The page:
Georgia residents with questions about workers’ compensation should be aware that the underreporting of injuries is an obstacle faced by both OSHA and MSHA. When employers are not reporting injuries, employees are losing opportunities for compensation.
The Department of Labor Office of Inspector General’s semiannual report to congress states that OSHA’s efforts to force employers to report injuries and fatalities lack sufficient guidance on both preventing and detecting underreporting. The report states that OSHA should focus on targeting the most persistent violators. OIG has doubts that OSHA is able to adequately measure the impact of its policies and notes that there are employers who are refusing to correct hazards. OSHA has tightened its regulations and requires employers to report specific injuries and fatalities within designated time periods, but it has issued thousands of citations for failure to report or late reporting.
OIG determined that OSHA did not have adequate measures in place to ensure that information on injuries and fatalities was complete. During a review, OSHA’s former assistant secretary admitted that an estimated 50 percent or more of severe injuries had not been reported at all. OIG also has concerns about MSHA, the Mine Safety and Health Administration, stating that the agency fails to have a consistent approach to reducing risks associated with mining and logging. The report also noted that MSHA failed to report multiple injuries and illnesses associated with mining.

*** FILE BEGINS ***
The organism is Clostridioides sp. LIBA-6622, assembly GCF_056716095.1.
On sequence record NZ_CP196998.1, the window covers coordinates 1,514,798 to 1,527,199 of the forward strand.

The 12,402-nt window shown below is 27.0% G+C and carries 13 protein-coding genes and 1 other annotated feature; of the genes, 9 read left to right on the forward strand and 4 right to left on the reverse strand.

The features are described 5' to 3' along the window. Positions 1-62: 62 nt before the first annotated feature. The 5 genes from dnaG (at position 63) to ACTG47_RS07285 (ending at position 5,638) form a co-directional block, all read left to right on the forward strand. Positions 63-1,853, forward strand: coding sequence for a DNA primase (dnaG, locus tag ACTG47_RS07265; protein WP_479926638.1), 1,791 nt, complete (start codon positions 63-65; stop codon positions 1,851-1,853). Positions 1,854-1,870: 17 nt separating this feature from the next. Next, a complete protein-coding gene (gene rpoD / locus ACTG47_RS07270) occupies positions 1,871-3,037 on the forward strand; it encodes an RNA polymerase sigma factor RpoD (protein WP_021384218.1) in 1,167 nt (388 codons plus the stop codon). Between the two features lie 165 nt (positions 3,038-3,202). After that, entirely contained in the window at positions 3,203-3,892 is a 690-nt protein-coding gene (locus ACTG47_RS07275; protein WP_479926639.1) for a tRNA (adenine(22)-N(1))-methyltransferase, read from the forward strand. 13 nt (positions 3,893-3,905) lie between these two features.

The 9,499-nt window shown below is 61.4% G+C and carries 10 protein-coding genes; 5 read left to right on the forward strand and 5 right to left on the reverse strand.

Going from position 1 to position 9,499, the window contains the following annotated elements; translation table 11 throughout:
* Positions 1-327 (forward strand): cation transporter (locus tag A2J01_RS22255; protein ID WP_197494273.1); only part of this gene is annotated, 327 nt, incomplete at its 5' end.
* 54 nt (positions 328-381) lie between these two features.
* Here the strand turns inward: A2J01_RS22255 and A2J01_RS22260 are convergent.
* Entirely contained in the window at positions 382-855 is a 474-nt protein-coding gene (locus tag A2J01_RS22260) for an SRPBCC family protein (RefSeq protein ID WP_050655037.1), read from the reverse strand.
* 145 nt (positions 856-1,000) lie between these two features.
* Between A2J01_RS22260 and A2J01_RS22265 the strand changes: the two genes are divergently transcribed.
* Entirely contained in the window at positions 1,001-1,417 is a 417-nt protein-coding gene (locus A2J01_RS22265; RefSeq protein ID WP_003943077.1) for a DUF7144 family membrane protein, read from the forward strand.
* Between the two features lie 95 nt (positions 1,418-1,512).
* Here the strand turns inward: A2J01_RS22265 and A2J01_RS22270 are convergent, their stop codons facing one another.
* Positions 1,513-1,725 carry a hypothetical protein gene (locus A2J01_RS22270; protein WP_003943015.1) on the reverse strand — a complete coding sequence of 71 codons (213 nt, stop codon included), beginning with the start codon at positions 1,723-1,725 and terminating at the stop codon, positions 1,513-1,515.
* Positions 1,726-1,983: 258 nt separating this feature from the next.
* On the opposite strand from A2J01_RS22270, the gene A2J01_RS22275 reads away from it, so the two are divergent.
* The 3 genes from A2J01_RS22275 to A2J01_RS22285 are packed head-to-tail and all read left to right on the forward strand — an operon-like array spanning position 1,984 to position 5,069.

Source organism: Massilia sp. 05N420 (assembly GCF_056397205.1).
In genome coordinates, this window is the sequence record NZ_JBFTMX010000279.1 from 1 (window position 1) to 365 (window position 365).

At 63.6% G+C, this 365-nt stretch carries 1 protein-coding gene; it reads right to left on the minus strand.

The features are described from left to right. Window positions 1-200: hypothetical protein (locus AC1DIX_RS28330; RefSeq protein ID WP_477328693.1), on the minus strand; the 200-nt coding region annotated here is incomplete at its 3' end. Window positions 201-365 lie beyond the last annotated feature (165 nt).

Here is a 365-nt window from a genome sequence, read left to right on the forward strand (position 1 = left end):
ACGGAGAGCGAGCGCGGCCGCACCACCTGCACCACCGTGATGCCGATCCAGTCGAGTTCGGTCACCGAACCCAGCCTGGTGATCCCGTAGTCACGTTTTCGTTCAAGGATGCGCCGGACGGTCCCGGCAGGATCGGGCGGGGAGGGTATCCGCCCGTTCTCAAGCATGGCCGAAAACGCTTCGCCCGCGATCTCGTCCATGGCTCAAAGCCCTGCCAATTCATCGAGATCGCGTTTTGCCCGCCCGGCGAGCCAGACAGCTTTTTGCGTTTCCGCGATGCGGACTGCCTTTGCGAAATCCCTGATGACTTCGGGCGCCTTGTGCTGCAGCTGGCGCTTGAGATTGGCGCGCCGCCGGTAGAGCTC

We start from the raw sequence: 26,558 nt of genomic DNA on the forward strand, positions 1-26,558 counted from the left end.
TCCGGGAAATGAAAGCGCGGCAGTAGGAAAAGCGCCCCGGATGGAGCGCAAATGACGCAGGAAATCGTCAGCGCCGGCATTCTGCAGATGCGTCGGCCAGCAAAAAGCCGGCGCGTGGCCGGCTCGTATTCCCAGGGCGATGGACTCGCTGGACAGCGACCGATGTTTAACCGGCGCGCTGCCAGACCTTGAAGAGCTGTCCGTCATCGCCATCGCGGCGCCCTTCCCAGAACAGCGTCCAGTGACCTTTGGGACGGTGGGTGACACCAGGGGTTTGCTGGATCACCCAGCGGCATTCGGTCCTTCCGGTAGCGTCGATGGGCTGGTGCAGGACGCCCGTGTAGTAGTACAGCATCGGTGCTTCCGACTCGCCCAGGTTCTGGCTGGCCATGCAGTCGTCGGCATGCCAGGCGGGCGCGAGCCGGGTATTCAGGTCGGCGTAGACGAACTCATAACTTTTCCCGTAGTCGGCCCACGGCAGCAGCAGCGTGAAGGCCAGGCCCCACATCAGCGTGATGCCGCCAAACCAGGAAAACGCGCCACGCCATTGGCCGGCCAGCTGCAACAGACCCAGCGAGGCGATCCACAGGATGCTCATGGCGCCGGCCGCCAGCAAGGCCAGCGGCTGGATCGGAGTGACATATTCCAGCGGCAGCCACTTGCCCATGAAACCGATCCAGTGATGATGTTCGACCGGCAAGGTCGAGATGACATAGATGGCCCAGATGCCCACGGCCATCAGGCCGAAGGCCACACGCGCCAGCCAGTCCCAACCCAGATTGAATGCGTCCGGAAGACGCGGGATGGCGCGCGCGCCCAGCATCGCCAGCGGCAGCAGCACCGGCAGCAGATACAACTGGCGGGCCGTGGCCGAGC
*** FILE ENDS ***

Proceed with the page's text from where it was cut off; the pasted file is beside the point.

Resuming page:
In the event of a work-related injury, injured parties may be eligible for compensation for lost wages, pain and suffering and other damages. An attorney with experience in workplace injuries may be able to prove that the employer was not following proper safety protocol and was therefore at fault.